A Rallying Cry for Open Data and Open Source Technology in US Elections
Transparent. Accessible. User friendly. Many of the key principles that serve as the foundation for inclusive elections resonate strongly with the startup community. In order to foster joint discussion and problem solving, the brought together lawyers, technologists, policy wonks, and investors for “Moving Politics to the Web: How Technology Can Change Politics” on February 18, 2016 in San Francisco.
Launching the discussion with a question on how the law shapes the use of technology in politics, moderator Charles Belle recognized the cross disciplinary perspectives of the panel. Ann Ravel is the Chair of the Federal Election Commission for 2015 and former chair of the California Fair Political Practices Commission. As a lawyer with a background in consumer litigation, Commissioner Ravel spent much of her life working in Silicon Valley and developing an appreciation and understanding of technology. Joining her on the panel was Chris Kelly, the first Chief Privacy Officer, General Counsel, and Head of Global Public Policy for Facebook. Since his departure from Facebook, Kelly has gone on to invest in an array of technology, media, and finance companies, as well as the Sacramento Kings NBA team. The only non-lawyer on the panel, Matt Mahan, is the CEO and cofounder of Brigade, a civic engagement platform that seeks to provide accurate and tailored information to voters and potential voters. Mahan was formerly the CEO of Causes, the grassroots campaigning app, before its acquisition by Brigade. Moderator Charles Belle is the CEO and founder of Startup Policy Lab. Belle also works as a lawyer and has fellowships with Stanford’s Center for Internet & Society and Berkeley’s Center for Technology, Society, and Policy.
Law, Technology, and Campaign Finance
Campaign finance laws, and the entire campaign finance regulatory framework, are built on a principle of disclosure that naturally creates opportunities for technology solutions. This movement for disclosure began in earnest following the Watergate scandal. In 1974, Congress amended the Federal Elections Campaign Act and established the Federal Election Commission. The FEC’s central
As Commissioner Ravel noted, the campaign finance framework is mostly built for communication technologies and is not updated for current realities. Meeting regulatory requirements for disclosure presented initial challenges for tech companies. Ads and thumbnails lacked the physical space to include the language required in televised commercials, for example. Kelly noted that Facebook faced this issue early on when it experimented with political advertising and pages for political candidates. Commissioner Ravel highlighted the simple solution; click-through links could provide the disclosure language on the following screen after users click the ad, rather than dominate the ad itself.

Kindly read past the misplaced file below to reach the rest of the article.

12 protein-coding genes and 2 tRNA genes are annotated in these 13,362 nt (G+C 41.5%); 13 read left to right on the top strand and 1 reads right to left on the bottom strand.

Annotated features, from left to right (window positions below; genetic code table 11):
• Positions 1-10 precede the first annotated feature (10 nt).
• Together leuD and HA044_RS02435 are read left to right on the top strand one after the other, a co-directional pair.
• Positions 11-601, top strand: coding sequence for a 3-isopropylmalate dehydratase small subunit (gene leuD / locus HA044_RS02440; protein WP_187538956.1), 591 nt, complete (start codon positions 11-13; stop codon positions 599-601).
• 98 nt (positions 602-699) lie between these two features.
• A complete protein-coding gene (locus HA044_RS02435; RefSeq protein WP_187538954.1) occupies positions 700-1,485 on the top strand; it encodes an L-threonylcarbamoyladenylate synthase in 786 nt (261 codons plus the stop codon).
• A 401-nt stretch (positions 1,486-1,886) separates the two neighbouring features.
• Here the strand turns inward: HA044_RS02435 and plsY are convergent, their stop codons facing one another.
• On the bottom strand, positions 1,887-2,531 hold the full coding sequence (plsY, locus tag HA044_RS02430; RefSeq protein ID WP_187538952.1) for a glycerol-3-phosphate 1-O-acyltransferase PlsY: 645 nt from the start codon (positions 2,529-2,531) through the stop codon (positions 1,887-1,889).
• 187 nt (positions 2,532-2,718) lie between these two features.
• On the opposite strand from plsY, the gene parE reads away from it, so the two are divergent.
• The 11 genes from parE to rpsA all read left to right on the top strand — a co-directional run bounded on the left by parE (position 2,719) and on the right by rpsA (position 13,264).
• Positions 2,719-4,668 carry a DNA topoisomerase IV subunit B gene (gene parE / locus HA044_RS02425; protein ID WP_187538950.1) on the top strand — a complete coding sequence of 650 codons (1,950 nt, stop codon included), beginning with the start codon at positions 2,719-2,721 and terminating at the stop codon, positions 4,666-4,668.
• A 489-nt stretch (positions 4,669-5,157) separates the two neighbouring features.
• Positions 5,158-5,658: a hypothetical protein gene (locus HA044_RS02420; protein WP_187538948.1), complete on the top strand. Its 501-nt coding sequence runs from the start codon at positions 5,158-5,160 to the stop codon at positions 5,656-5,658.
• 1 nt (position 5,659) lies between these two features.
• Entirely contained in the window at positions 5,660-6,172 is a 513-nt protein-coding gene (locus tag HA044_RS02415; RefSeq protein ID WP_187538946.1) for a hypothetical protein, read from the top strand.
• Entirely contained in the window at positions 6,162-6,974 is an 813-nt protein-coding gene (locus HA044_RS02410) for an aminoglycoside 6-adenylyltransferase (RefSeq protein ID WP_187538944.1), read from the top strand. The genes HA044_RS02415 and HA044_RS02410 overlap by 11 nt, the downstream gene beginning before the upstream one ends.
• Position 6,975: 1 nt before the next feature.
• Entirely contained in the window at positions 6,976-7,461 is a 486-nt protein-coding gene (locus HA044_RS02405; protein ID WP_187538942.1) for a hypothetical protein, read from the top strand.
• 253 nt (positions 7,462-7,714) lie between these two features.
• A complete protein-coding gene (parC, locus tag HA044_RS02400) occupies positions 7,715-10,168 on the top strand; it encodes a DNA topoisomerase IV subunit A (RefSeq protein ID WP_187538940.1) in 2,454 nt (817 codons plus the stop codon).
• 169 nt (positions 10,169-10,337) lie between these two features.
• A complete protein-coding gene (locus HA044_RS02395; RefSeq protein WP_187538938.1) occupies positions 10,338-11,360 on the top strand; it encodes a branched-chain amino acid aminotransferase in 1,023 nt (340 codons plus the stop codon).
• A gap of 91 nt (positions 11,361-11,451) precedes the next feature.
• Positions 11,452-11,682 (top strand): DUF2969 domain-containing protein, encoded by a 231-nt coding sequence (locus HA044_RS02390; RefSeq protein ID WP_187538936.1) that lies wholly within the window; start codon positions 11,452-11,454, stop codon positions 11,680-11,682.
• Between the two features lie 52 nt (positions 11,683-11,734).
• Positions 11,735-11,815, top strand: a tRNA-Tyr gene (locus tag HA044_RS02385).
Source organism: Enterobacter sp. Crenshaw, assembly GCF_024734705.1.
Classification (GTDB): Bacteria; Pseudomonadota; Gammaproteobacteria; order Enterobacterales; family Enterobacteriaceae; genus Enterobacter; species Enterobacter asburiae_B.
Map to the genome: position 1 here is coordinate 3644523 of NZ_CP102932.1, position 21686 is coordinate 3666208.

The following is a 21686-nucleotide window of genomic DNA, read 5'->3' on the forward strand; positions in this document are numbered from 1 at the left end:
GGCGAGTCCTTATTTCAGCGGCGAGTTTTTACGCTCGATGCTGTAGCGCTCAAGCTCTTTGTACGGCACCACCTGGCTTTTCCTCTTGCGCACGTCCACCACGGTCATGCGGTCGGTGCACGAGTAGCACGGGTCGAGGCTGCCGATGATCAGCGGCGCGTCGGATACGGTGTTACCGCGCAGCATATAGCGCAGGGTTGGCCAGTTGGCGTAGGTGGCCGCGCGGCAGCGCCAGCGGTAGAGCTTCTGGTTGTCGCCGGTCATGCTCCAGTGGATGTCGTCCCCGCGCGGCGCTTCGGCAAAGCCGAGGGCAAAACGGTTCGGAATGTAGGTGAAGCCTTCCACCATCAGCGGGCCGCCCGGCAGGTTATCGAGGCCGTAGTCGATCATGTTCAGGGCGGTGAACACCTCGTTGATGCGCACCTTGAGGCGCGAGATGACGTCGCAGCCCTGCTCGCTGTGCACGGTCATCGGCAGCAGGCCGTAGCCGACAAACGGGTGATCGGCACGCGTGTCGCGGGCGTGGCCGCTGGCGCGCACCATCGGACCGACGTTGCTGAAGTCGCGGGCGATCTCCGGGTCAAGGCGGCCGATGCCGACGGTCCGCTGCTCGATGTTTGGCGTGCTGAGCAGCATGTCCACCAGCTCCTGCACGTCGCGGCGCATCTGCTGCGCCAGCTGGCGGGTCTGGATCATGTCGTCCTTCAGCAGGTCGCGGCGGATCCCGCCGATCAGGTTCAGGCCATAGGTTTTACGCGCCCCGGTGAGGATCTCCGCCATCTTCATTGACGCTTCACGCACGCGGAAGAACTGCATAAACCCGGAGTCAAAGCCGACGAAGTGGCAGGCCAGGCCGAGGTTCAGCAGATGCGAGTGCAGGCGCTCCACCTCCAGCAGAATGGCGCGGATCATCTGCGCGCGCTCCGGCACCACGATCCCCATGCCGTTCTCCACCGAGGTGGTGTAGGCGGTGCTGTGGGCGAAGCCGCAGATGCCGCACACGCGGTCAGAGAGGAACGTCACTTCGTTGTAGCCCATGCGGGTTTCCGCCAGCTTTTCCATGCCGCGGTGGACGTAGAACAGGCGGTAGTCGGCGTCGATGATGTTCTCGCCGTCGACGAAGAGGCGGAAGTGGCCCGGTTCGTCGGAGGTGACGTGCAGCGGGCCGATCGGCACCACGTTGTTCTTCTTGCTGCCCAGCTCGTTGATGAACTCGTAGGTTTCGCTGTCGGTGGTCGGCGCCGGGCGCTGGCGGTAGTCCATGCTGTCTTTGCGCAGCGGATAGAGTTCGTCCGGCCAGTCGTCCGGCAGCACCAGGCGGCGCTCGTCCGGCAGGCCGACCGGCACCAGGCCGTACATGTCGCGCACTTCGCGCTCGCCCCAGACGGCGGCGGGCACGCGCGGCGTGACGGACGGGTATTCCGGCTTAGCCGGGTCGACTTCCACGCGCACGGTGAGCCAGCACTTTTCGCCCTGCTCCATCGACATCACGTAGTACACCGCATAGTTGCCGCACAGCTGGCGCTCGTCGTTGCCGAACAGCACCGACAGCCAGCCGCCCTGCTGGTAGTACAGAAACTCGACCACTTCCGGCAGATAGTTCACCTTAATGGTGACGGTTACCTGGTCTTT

At the same time, current technologies could facilitate the mission of disclosure. The Senate has paper-based filing requirements that can result in information only reaching the public after an election. The FEC had forty years of campaign finance data in paper files, not reaching the public. Their former website did not present data in a format that truly gave citizens access.
In response, the FEC partnered with the government’s innovation hub, 18F, to build beta.fec.gov. Built in a lean startup model within the federal government, 18F embodies the relatively tech-forward approach of the Obama administration, which panelist Kelly praised. The beta.fec.gov platform links an open source API of campaign finance data with sorting features, maps, and calendars, available for voters and candidates alike. Through the website, the FEC is able to make the campaign finance data they have more accessible.
However, Commissioner Ravel recognized the challenges the FEC had in tracking so called “dark money.” This term refers to funds that donors channel through nonprofits in order to face less stringent disclosure requirements. Already, the 2016 presidential election is seeing four times the level of dark money contributions as in the 2012 election. Without the votes on the Commission to compel disclosure through laws and regulation, the public might instead need to turn to technology solutions to track funding.